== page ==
With the end of World War II, both Pan Am and BOAC put their Boeing Clippers back on regular passenger service, but the U.S. Navy still owned the planes. Pan Am was given the option to buy them back from the government at $50,000 each but declined as the planes were by then considered obsolete. Faster landplanes such as the Douglas DC-4 and Lockheed L-049 Constellation would cut ocean-going flight times in half and faced fewer operational hazards than flying boats. Wartime airfield construction across the Pacific had changed the scene as well, making it cost effective to span that great ocean in a landplane for the first time. Trippe knew if he was to keep Pan Am on top, he would have to sacrifice luxury for speed and offer reduced fares. Pan Am’s last B-314 commercial service was discontinued on April 8, 1946 with its shuttle flights between California and Hawaii.
A Pan Am Douglas DC-4.
The Douglas DC-4 had enough seats for 42 passengers.
Five months after Honolulu Clipper was sunk, the last Pacific shuttle flight of a Pan Am Clipper took place on April 8-9, 1946 when NC18606 American Clipper flew from Honolulu to San Francisco. The flight took off without fanfare and carried 24 passengers for 16 hours and 39 minutes. At San Francisco’s land terminal, a Lockheed L-049 had arrived from Hawaii four hours earlier with 42 passengers in a record-breaking 9 hours and 9 minutes.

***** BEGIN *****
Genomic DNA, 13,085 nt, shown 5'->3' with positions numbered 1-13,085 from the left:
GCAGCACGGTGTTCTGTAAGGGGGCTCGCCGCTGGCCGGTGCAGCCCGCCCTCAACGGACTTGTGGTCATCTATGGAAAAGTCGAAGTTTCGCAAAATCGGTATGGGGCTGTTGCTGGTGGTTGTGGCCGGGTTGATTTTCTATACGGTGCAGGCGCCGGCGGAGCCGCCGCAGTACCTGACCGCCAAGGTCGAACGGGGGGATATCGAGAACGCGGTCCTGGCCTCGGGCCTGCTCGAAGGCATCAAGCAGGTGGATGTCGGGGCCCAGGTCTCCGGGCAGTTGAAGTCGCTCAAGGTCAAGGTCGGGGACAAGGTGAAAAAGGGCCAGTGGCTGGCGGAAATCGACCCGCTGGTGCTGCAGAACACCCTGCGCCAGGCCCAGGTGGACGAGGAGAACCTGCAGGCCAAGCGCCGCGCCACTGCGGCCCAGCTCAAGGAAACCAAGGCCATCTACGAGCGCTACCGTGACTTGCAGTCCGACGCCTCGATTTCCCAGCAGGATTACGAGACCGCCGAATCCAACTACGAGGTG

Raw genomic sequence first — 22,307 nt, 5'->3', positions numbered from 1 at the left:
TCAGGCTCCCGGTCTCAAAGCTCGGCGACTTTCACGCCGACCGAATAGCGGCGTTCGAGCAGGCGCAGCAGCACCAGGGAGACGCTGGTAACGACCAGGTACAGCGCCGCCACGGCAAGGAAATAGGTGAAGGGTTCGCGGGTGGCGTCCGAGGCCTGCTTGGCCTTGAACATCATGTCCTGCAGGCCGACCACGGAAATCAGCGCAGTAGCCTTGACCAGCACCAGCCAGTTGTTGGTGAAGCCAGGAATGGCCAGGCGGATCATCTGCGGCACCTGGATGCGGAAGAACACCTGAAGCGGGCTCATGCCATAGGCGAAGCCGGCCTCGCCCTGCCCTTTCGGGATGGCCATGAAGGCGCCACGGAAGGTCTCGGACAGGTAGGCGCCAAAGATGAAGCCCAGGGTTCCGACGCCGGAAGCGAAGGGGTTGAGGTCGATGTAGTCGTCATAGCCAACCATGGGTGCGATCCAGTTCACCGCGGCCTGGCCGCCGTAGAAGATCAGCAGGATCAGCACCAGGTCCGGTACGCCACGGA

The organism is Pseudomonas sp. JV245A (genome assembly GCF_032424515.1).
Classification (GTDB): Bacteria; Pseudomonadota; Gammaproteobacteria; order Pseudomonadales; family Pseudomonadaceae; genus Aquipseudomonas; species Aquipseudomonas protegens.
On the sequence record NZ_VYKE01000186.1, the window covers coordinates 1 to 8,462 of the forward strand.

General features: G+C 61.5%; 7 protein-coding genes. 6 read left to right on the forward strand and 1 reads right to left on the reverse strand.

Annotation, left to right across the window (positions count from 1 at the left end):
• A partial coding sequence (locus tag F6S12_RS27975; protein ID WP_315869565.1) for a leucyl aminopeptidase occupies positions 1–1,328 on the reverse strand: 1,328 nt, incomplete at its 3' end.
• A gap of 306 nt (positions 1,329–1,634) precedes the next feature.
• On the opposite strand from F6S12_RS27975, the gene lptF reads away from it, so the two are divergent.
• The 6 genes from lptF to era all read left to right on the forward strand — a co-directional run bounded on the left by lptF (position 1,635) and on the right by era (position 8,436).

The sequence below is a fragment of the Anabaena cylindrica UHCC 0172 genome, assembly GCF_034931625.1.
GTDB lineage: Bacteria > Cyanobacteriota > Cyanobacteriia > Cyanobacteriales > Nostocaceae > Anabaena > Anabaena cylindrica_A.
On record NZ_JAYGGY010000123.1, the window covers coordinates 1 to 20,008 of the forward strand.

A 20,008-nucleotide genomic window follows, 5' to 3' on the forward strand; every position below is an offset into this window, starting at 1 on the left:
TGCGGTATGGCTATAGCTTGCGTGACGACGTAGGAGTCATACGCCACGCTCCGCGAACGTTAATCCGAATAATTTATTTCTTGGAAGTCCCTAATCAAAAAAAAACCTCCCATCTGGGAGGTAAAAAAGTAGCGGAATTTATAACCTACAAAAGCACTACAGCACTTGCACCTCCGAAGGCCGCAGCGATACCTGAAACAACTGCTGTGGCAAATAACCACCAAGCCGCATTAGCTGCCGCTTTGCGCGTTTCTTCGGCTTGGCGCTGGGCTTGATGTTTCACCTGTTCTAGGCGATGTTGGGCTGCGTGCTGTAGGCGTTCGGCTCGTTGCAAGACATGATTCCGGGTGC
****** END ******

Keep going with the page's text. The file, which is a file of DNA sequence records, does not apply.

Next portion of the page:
A Pan Am Lockheed L-049 Constellation.
The U.S. Navy decommissioned the Boeing 314s and sent Atlantic, Pacific, Anzac, and Capetown Clippers to Floyd Bennett Field in Brooklyn for storage and disposition. American and Atlantic Clippers were sent to Alameda near San Francisco, to join sister ships California and Dixie. Pacific, Anzac, and Capetown, were put up for sale by the War Assets Administration (WAA) at the end of January 1946 and by April, the four in California were added to the list.
At Floyd Bennett Field in Brooklyn are from left to right: Pacific, Capetown, and Anzac Clippers, 1946.
NC18609 Pacific Clipper at Floyd Bennett Airfield, Brooklyn, 1946.
Dixie (briefly renamed Anzac), Atlantic, and American Clippers are awaiting disposition at Mills Field in San Francisco, May 22, 1946. Photo courtesy of Boeing Aircraft Co.
The BOAC B-314s, Bristol, Bangor, and Berwick, were taken off the transatlantic route in 1946, but continued to fly the Baltimore-Bermuda run until January 27, 1948. After Bristol made the final Bermuda flight with 55 passengers all three were withdrawn from service and beached on cradles at Baltimore’s Harbor Field. During their six and one-half years of service, the BOAC B-314s had flown 4,250,000 miles while carrying 40,042 passengers.
Bristol is coming in for BOAC’s final B-314 landing while Berwick sits on a beaching cradle and Bangor is at right, behind the building. January 27, 1948.